With a fashion-forward revamp, the footwear brand hopes to move from cult favourite to mainstream success
Characterised by a severe and pointed last, Swear’s hybrid casual men’s shoe rocketed to footwear fame to become a cash cow for multiples and indies alike in the early 2000s.
As the trend for men’s footwear shapes softened and the market began to back canvas lace-up pumps in the mid-2000s - a trend pioneered by rock bands like the Arctic Monkeys - Swear with its pointed last was left trailing.
However, under the direction of new Swear creative director Dominic Webster at the brand’s owner Six London, which also has the licences for Opening Ceremony, Ksubi and Surface To Air footwear in the UK, the brand has undergone a massive design overhaul to reposition itself in the market.
While there is still a nod to Swear’s pointy heritage, the autumn 10 range is characterised by new rounded hybrid lasts with rubber sole units. The brand is also branching out into more trend- led formal and casual styles with hard-soled and soft-soled options.
Pricing has been reduced slightly to make the brand more commercial and to drive volume. Men’s wholesale prices range from £34 to £48, with women’s at £34 to £36 with a 2.5 mark-up.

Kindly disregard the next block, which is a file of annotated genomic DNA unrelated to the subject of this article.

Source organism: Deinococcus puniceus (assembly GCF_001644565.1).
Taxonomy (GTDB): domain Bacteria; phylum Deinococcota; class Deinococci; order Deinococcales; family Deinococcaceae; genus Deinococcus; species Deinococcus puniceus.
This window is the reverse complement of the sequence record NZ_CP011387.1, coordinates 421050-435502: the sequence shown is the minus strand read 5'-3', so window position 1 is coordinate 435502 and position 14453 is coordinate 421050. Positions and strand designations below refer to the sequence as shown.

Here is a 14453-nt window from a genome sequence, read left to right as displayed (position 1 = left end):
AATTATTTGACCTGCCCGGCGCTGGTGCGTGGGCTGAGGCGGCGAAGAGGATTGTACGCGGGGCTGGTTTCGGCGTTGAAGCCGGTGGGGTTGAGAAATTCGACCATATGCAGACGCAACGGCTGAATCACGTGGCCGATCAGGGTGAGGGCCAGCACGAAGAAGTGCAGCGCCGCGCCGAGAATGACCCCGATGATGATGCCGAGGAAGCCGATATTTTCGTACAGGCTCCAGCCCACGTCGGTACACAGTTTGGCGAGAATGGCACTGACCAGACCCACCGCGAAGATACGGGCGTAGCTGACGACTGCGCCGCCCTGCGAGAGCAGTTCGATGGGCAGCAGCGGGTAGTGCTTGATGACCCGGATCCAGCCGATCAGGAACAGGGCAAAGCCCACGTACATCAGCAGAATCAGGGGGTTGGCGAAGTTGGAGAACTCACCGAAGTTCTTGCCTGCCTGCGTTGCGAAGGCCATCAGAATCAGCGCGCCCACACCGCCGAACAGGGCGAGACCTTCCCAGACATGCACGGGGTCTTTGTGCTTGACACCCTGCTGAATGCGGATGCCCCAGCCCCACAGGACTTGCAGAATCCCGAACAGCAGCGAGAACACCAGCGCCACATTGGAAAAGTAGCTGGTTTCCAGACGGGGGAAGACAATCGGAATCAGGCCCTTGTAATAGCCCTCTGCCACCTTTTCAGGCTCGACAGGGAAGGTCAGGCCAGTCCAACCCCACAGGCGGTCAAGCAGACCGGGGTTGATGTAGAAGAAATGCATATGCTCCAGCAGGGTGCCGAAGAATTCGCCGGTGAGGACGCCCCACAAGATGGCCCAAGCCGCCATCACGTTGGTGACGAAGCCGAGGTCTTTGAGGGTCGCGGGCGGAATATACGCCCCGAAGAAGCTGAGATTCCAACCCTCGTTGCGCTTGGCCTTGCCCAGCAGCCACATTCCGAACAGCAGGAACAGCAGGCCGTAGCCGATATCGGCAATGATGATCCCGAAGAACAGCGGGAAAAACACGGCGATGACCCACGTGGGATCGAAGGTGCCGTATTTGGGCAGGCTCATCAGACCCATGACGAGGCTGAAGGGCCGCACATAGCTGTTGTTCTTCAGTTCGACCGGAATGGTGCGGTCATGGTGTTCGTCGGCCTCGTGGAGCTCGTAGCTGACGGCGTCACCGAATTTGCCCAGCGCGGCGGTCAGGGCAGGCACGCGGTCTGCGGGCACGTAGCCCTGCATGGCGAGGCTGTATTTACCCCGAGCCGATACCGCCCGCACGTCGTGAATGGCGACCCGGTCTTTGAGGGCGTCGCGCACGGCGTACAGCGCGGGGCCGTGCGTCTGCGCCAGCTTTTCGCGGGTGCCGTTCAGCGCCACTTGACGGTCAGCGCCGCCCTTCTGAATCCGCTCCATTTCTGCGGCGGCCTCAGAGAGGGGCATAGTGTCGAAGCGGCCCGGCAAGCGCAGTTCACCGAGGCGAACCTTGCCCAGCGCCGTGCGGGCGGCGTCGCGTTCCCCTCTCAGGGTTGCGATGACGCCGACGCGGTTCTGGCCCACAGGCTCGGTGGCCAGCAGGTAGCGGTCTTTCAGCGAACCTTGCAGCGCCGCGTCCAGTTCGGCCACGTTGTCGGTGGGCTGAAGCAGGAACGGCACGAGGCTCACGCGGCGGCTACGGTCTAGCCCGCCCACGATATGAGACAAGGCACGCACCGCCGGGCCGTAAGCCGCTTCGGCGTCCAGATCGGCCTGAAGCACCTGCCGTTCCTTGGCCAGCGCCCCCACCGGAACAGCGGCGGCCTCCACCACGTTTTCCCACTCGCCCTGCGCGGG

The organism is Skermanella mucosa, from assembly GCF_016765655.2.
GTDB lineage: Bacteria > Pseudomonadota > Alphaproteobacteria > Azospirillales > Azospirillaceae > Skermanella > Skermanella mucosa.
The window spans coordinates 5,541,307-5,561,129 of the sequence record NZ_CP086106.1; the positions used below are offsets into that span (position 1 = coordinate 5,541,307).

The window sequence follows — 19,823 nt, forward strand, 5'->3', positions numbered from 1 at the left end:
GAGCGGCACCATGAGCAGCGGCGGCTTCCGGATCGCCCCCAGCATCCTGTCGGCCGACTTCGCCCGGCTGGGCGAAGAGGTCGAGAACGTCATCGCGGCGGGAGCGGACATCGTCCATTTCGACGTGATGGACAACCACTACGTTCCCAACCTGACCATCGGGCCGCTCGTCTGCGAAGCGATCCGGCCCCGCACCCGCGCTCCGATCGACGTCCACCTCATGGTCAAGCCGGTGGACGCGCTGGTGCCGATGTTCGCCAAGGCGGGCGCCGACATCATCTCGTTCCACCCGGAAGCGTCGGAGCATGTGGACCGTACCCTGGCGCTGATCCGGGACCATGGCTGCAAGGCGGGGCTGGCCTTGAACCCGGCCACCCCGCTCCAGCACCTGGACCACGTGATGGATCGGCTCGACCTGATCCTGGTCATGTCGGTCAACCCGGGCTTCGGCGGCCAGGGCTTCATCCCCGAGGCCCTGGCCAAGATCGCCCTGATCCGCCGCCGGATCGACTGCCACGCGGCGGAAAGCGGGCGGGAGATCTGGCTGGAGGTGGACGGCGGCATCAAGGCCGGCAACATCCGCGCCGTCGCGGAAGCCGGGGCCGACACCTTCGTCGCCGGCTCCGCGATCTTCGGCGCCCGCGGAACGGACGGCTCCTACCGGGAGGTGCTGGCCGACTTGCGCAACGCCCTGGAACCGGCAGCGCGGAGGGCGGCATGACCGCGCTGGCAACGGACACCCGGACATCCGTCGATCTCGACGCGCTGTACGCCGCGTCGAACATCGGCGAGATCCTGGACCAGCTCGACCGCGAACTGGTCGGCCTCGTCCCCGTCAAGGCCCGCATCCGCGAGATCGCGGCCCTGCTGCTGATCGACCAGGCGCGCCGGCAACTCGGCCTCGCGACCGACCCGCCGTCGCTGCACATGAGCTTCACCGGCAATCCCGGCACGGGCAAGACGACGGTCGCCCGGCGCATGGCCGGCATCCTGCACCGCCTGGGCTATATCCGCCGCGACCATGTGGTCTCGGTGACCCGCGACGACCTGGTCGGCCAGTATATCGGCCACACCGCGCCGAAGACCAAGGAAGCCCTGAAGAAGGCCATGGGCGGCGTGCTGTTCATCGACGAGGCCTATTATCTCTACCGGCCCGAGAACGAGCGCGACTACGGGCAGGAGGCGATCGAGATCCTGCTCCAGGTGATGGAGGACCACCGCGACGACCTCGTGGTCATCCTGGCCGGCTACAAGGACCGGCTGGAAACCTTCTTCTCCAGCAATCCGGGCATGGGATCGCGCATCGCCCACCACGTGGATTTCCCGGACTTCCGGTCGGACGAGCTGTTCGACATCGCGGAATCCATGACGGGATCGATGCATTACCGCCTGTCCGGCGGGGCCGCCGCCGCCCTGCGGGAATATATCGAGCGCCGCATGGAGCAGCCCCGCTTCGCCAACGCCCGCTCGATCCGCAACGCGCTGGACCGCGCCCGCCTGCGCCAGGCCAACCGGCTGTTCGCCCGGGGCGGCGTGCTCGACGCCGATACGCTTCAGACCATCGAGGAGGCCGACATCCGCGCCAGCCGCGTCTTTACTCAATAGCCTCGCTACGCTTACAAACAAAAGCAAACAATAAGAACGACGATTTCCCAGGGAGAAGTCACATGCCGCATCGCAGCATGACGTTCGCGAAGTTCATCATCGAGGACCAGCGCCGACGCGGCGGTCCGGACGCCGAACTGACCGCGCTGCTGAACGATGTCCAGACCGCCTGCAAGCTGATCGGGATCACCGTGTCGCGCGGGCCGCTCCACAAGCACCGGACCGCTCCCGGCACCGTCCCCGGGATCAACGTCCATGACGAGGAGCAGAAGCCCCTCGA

Key styles for the season also include a lace-up brogue in black and tan leather and a lace-up workman’s boot in grey wool for men and heeled lace-up boot and slip-on brogue for women. The palette focuses on navy blue, wine red and tan, and fabrics comprise suede and shiny, burnished and distressed leathers.
Webster says: “The brand had become one-dimensional, pigeonholed as offering the rubber-soled shoe and little else. As a consequence, key accounts such as Asos and Topman were lost. For autumn 10, we’ve picked up these accounts again along with a 20% increase on spring 10 accounts.”
Indies including Ran in Manchester, Xile in Edinburgh and Doyobi in Brighton have also added Swear to their mix for autumn 10.
The brand has also reinstated the original Swear logo, which has a cleaner, more classic font than its previous ‘S****’ incarnation, and plans to ramp up sales of its women’s range by targeting womenswear indies. Webster adds: “It makes sense to expand this side of the brand, which was previously modelled on men’s styles. For autumn 10, we’ve fashioned specific moulds for women.”
Sean Ward, director of stockist Bespoke Boutique in Norwich, says: “Swear hasn’t always performed well, but it has a cult following and a good price point. The autumn 10 range is more grown-up and fashion forward - it’ll sit well with Fred Perry and April 77.”
Mark-up on the autumn 10 collection
Starting price, rising to £48
Rise in the number of new accounts for autumn 10 compared with spring 10
Swear 020 7734 0467 www.swear-london.com